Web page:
6 Ways to Work a Room
Taking an active approach to meeting people can turn any event into a productive networking opportunity. It’s also a chance to influence how others perceive you, says Susan RoAne, a San Francisco-based speaker and the author of How to Work a Room (William Morrow, 2013). Never forget that other people are listening to and observing you at all times, she says.
Here are six steps to take before, during and after a networking event to ensure you get the most out of your interactions:
1. Assess the event. Be selective about the events you attend because “you could go to a networking event every night,” says Dale Kramer Cohen, co-founder of IvyLife, an Ivy League business networking community based in New York. Choose events based on who will be there and the type of contacts you can make. If possible, obtain the list of people attending beforehand. If you can’t get the list, ask the person who invited you or recommended that you go who might be there, Kramer Cohen advises.
2. Have something to say. Read the news and think ahead about topics that will make for interesting small talk, says RoAne. And yes, you’re going to have to engage in small talk, at least initially. “The only people who demonize small talk are the ones who can’t carry a conversation,” she points out.
3. Summarize yourself. Know how you'll introduce yourself in 10 seconds or less, RoAne explains. But don’t just give your title, describe what you do, she says. “Give people context about why you’re there,” she says.
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4. Scope out the room. While at the event, note where the bar and hors d’oeuvres are located, RoAne says. These are great places to strike up a conversation with a person who isn’t already talking to someone, she notes. Also, scan the crowd to see if you know anyone. If you don’t see any familiar faces, start off approaching people who are standing alone, says RoAne. Not only is it an easy way to engage someone, it’s a considerate, welcoming gesture that will be remembered, she adds.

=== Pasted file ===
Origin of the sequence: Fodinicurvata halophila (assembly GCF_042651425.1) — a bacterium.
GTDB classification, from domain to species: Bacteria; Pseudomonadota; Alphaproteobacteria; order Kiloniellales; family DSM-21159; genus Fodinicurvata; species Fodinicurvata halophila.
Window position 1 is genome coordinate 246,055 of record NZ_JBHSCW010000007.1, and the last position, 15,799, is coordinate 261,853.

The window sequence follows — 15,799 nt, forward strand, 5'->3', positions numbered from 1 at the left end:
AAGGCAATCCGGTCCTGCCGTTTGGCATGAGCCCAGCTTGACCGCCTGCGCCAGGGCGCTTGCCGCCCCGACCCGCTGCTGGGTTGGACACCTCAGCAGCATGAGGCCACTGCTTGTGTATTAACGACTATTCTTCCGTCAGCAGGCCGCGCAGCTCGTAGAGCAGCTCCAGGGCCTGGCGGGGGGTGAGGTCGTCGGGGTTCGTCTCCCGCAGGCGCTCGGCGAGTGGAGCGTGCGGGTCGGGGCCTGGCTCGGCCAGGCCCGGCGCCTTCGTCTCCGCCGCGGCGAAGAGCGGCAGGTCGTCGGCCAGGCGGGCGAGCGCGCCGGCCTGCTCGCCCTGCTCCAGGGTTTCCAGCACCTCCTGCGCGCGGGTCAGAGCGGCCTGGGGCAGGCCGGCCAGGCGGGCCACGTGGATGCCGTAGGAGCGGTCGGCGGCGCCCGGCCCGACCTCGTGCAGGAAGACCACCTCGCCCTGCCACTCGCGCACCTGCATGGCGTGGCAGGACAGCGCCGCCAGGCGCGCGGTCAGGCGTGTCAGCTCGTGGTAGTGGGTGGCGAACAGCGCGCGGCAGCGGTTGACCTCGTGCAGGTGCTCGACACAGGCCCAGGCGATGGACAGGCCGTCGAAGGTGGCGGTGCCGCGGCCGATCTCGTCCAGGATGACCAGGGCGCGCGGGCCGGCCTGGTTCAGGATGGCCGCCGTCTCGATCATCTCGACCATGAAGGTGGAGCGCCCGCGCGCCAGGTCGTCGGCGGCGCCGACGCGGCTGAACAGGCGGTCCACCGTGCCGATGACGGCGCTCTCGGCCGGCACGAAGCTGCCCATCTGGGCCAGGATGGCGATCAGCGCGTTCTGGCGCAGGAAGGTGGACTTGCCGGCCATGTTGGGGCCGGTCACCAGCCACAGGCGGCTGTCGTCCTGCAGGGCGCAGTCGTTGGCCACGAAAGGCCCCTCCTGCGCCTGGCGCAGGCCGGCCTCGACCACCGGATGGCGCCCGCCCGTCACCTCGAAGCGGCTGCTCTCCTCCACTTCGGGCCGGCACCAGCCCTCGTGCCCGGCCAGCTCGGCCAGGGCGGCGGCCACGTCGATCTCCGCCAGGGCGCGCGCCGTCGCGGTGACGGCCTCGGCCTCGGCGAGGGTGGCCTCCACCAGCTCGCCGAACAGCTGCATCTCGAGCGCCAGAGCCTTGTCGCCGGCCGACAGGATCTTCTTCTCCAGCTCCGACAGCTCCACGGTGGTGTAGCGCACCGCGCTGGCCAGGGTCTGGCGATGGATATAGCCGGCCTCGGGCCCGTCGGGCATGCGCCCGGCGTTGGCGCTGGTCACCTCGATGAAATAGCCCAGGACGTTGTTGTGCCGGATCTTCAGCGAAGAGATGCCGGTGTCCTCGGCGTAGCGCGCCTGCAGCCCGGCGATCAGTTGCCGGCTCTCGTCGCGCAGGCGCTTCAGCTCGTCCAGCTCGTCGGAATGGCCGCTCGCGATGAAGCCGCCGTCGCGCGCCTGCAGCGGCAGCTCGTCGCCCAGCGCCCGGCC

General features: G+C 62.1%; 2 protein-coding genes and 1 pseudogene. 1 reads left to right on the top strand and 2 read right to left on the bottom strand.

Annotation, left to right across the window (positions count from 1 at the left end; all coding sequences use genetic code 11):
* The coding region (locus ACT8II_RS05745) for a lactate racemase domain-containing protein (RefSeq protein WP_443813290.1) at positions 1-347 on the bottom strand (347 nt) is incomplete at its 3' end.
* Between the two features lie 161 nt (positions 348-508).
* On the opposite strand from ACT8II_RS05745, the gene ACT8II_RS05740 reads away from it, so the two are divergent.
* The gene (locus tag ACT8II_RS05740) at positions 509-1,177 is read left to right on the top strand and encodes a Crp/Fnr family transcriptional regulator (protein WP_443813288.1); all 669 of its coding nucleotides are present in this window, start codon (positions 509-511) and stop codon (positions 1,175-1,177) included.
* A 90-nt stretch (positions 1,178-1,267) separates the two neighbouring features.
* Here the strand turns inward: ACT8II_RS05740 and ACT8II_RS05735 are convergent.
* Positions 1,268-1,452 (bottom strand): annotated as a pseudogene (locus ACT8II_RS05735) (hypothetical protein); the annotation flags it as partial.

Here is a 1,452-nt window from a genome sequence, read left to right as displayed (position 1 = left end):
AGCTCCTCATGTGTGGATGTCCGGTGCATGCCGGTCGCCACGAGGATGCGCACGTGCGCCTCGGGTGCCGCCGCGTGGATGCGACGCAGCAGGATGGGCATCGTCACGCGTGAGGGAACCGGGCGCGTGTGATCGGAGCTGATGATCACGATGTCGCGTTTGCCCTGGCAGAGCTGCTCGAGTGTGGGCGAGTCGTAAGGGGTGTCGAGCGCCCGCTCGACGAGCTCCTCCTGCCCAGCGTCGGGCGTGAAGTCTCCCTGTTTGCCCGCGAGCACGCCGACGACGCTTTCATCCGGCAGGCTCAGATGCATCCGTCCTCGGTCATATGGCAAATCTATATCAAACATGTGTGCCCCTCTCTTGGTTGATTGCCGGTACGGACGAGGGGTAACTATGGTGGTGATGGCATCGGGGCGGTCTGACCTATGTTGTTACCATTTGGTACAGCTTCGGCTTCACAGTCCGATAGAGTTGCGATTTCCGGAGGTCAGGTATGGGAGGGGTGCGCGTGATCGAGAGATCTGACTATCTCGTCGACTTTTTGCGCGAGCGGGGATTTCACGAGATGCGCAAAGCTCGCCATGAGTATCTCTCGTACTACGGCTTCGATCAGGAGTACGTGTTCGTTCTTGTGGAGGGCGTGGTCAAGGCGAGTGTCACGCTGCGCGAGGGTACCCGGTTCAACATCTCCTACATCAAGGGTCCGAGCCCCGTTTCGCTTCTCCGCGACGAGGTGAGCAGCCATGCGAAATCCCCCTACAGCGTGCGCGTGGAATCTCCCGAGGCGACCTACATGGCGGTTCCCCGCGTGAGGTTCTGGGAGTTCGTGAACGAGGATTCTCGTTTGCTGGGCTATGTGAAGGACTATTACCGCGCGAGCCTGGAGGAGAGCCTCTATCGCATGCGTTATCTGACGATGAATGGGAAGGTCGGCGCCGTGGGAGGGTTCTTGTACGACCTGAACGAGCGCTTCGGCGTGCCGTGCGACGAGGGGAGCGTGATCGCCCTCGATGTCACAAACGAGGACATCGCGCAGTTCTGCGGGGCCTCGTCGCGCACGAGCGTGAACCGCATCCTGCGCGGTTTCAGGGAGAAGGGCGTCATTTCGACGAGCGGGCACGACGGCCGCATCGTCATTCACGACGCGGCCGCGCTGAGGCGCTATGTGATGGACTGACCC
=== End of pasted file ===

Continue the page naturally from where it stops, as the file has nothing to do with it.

Ben Dattner, the principal of executive coaching and organizational development firm Dattner Consulting in New York suggests talking to a mix of people in terms of age and gender. Don’t just hunt down the most senior, well-connected person in the room; be open to talking with everyone. “The bartender could be your best connection,” Dattner points out.
5. Keep moving. If you’re at the event for an hour, try to talk to at least three people, advises Kramer Cohen. Ask open-ended questions to get the conversation started, but don’t talk with anyone for too long, she says. Gracefully exit a conversation by extending your hand, saying you enjoyed talking, and offer your business card. Then move on to another person or group, says Kramer Cohen.
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6. Follow up promptly. “This is where you get the value—showing up isn’t enough,” Kramer Cohen notes. Prioritize with whom you want to follow up and don’t wait too long, she advises. Be sure to email or connect with the people you met at the event on Linkedin within a few days, she says. Jot down detailed notes about your new contacts so you can find ways to be helpful, like offering to introduce them to valuable connections, says Dattner. But you can also stay on your contacts’ radar by simply keeping in touch. For example, if you know a contact will be making an important presentation, send a note wishing him or her good luck or to ask how the presentation turned out, he suggests. Apps such as Contactually can even help you schedule reminders to touch base every few months to keep bonds strong.